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Robin Hambleton: How US local government resists Trump

Robin Hambleton
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Earlier this month Donald Trump endorsed anti-Muslim hate videos manufactured by extremist right-wing pressure group Britain First, which has been described by our prime minister as a “hateful organisation”.

Theresa May was right to say: “It is wrong for the president to have done this.” Some argue this was a weak statement, falling some way short of the outright condemnation many British citizens would have expected.

However, the prime minister is, in rhetoric at least, siding with the many Americans who reject the divisive policies being advocated by the 45th president.

While the anti-Trump movement in the US embraces many political and social campaigners, it is encouraging to be able to record that elected local governments, particularly those representing urban areas, are playing a vital leadership role, not just in criticising the president but also in actually stopping him from implementing some of his misguided policies.

For example, last summer, when Mr Trump decided to withdraw the US from the Paris climate accord, a coalition of mayors, companies, faith organisations and universities emerged very quickly to reassure the world that many in the US would not be exiting the Paris agreement.

The We Are Still In coalition, which remains committed to the Paris targets, represents over half of all Americans. It includes more than 100 cities, some large such as Chicago, New York City, San Francisco and Seattle, but also many smaller cities like Berkeley, Evanston, Portland and St Petersburg.

US local governments are also playing a leading role in the Sanctuary City movement. More than 300 US jurisdictions, including cities, counties and states, have adopted sanctuary policies.

‘Sanctuary City’ does not have a precise definition in US law but, in essence, the leaders of these localities all make it clear that they want the area they represent to be a welcoming, safe place for all people regardless of immigration status.

These local authorities want to reduce fear of deportation and potential family break-up among people who are in the country illegally. They know sanctuary policies result in such people being more willing to enrol their children in school, report crimes, use health and social services and so on.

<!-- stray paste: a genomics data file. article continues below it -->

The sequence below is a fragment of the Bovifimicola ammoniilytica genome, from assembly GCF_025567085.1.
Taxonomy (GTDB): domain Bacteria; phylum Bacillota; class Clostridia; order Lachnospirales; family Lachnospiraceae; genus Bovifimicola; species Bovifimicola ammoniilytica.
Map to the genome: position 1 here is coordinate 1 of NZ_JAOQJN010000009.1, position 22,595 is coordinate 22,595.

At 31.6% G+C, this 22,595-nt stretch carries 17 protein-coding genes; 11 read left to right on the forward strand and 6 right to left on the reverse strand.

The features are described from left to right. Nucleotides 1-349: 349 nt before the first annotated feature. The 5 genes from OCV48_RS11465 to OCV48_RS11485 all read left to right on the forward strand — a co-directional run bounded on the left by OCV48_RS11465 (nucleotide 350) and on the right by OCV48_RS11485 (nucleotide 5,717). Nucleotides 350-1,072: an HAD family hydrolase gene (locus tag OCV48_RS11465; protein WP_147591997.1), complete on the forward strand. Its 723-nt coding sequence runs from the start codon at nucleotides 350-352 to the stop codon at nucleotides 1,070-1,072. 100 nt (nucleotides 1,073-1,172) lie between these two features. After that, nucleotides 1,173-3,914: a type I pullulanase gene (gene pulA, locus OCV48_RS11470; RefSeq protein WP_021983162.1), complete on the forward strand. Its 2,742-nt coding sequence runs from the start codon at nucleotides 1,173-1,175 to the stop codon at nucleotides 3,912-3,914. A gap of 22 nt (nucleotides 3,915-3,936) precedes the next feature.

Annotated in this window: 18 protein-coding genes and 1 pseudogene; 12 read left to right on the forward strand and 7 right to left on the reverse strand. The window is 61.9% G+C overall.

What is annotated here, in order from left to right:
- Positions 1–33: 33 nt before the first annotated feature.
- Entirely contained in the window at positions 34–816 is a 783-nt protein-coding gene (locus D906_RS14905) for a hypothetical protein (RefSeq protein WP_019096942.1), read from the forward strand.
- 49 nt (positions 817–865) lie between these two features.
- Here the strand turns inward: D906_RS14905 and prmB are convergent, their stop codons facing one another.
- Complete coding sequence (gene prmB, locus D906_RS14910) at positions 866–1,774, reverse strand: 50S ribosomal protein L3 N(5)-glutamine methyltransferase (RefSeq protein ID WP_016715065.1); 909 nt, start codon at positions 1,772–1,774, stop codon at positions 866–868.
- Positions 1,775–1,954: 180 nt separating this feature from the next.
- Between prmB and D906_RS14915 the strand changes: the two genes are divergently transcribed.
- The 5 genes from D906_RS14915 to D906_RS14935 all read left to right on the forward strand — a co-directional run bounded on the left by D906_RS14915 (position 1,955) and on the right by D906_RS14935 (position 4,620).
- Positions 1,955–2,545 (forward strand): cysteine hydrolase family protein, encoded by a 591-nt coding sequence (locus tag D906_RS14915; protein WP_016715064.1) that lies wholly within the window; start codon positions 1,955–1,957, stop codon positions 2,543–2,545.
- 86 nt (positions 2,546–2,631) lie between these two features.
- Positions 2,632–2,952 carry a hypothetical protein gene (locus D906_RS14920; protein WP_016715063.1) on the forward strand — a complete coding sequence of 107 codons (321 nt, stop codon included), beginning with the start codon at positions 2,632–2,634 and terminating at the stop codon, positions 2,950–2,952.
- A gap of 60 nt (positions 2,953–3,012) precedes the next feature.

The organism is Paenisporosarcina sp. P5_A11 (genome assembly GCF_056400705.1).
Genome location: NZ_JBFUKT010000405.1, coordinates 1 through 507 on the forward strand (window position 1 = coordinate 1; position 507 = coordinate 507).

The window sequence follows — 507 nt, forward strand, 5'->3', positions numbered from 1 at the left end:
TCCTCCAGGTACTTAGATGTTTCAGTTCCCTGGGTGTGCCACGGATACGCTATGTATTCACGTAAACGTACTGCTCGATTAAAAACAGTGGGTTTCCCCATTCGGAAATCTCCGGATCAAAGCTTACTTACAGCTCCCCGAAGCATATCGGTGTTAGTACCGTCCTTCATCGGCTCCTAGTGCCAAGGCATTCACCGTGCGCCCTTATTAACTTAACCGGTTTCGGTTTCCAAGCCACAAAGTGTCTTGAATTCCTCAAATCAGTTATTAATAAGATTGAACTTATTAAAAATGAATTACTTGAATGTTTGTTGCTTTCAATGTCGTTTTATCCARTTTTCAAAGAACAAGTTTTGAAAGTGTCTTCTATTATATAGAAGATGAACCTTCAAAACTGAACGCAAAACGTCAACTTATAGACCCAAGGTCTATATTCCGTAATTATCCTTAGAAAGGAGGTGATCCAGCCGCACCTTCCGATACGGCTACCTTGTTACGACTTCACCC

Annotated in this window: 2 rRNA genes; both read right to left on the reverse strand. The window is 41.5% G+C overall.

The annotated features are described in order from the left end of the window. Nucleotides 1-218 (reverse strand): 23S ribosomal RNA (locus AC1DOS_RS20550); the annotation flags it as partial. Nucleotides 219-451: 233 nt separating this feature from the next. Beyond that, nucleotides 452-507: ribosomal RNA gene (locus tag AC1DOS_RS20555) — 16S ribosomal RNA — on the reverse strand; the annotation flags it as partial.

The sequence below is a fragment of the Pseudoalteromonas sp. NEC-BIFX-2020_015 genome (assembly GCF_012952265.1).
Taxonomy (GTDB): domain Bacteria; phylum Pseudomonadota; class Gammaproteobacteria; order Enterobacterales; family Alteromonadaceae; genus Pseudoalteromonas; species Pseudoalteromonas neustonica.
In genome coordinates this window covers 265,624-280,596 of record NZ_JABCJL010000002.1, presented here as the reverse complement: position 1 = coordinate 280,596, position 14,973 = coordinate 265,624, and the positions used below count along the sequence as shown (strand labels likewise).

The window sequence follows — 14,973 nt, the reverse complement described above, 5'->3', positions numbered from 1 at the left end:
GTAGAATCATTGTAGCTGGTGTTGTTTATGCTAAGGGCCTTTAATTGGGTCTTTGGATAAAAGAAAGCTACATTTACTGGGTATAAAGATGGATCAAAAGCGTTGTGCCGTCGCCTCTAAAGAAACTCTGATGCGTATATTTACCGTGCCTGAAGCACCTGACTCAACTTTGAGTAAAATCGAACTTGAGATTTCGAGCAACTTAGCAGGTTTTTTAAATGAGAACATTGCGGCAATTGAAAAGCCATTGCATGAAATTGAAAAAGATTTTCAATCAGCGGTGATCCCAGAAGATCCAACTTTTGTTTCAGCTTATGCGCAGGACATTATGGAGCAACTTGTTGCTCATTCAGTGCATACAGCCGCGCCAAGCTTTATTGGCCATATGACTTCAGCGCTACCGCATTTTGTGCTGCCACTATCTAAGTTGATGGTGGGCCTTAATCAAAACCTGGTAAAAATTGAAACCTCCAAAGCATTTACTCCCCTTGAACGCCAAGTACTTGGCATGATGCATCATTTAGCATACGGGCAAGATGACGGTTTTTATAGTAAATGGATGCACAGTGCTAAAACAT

Enraged by local opposition to his hard-line immigration policies, Mr Trump issued an executive order last January aimed at withdrawing federal funding from Sanctuary City jurisdictions, like Chicago, New York City, Los Angeles and San Francisco.

Two California counties took the president to court and, on 20 November, US District Court Judge William Orrick issued a permanent injunction blocking Mr Trump’s executive order.

This ruling represents a major setback to Mr Trump’s efforts to tell locally elected authorities what to do and, more than that, it prevents the federal government from punishing these authorities for thinking and acting independently. The ruling bars the administration from introducing new conditions on spending approved by Congress.

The successful place-based leadership shown by progressive cities and counties in the US reminds us that British elected local authorities are in a hopelessly weak position. They have no constitutional protection against an overbearing central state, no independent fiscal power and are required to comply with a continuing cascade of central directives and cutbacks.

There are many fine examples of place-based leadership in the UK but locally elected leaders, even those who are intended to benefit from so-called devolution deals, have very little political space within which they can act.

If we are to develop localities that are both prosperous and inclusive we need to bring about a significant rebalancing of local/central power relations.

Without radical action feelings of powerlessness will grow and we can anticipate increasingly angry reactions from areas and communities that are being left behind by current national policies.

It is time to set up a constitutional convention, one that can lead to the development of lasting legal protections for elected local authorities and a significant strengthening of local fiscal power.

Robin Hambleton, emeritus professor of city leadership, University of the West of England and Director of Urban Answers. His latest book is ‘Leading the Inclusive City’ published by Policy Press

 

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